To make things interesting I also tried the portable app version of the browser from, the portable version is even more buggy. I tried the portable app on both XP and Vista machines and the  browser hangs for several minutes before responding. For portable app fans I recommend the new Opera Browser 9.5 which works great. It was very fast as well as stable and can be found here,

So if you are using Firefox 2 and are happy with it, you may want to wait or download 3 and try it, but don’t delete 2 yet, I think in the near future it will be fine. The Mozilla people do great work and deserve your support, Firefox 3 can be found here,

Saturday, June 14, 2008

Can You Downgrade to XP?

A lot of people who recently bought new computers are asking this question. I tend to ask why would you want to do that, as I generally think Vista is a big improvement. But many people still want or need to downgrade to XP for some specific hardware or software application that won't play well with Vista.  Or perhaps they are just more comfortable with XP, and anyway it's their buck, so whatever they want, right?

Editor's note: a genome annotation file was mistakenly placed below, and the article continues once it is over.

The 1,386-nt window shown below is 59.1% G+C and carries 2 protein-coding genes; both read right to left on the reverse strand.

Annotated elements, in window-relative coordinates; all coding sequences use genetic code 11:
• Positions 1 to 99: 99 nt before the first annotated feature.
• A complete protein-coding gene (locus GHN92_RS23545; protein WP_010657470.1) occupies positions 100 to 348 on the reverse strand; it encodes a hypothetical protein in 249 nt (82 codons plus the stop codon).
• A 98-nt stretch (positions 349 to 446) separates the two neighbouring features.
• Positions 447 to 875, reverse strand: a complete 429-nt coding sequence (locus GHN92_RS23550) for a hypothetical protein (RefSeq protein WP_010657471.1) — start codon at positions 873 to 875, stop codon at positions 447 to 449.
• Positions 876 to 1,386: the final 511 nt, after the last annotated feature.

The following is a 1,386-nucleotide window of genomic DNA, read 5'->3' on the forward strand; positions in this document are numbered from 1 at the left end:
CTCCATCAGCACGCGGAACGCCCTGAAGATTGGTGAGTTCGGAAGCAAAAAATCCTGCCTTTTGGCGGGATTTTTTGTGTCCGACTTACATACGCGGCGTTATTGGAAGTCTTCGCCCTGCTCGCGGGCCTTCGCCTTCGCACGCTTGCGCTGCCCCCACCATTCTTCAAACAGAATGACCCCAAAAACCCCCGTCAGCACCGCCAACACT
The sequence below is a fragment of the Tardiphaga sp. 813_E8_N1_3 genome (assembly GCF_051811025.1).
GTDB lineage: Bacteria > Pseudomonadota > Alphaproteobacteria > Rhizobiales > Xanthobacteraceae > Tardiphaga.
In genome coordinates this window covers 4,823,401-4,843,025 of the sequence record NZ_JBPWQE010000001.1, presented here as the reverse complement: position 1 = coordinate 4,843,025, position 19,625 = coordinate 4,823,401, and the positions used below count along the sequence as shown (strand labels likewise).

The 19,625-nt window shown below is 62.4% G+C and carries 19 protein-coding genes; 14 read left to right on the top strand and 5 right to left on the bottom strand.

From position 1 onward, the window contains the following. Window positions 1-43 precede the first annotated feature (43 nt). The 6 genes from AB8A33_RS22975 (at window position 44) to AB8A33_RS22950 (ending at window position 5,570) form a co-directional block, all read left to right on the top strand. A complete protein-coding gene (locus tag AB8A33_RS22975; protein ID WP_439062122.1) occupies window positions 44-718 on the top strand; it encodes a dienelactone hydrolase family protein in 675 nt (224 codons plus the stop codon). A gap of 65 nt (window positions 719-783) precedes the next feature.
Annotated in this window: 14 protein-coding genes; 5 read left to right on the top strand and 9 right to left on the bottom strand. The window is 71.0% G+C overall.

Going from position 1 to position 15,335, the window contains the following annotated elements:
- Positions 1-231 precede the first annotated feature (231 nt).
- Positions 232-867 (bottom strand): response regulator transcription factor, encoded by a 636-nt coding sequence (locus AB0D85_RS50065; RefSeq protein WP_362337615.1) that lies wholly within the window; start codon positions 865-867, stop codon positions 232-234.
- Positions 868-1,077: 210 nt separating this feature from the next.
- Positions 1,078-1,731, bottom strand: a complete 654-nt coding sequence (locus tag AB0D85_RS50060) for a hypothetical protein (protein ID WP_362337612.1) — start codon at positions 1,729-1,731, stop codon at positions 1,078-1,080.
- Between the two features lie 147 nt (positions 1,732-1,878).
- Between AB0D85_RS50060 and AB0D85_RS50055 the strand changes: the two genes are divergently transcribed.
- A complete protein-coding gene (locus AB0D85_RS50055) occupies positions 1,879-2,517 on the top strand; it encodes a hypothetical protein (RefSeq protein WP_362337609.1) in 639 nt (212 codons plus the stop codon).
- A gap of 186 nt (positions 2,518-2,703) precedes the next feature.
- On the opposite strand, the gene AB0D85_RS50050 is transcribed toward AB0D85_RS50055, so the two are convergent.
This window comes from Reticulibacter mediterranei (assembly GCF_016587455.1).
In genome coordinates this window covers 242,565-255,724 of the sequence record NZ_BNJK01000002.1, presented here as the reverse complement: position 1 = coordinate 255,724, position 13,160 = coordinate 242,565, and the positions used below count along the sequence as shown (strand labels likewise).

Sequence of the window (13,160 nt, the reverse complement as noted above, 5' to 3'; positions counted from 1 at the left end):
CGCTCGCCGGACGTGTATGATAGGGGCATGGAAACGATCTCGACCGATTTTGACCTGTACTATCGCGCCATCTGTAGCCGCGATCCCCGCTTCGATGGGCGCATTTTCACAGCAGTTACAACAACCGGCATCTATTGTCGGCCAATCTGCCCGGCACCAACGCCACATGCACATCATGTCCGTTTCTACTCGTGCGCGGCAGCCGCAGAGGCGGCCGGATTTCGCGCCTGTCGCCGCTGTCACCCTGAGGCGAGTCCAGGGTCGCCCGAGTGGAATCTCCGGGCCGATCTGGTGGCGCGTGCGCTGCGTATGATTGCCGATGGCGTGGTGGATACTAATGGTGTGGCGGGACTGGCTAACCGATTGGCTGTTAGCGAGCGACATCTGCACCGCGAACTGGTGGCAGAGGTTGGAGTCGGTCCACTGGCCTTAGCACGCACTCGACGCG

Well maybe, maybe not.  It seems that a number of the new computers, especially notebooks were designed and built after Vista had released. Device drivers for XP were never written for these computers, especially for the video cards. Many people have tried using generic drivers, but you won't get a great result with these generally. So if you might want Windows  XP buy a computer with it pre-installed on it .  Any new computer today, with the exception of these new ultra portable laptops, will run Vista fine if you want to upgrade or dual boot.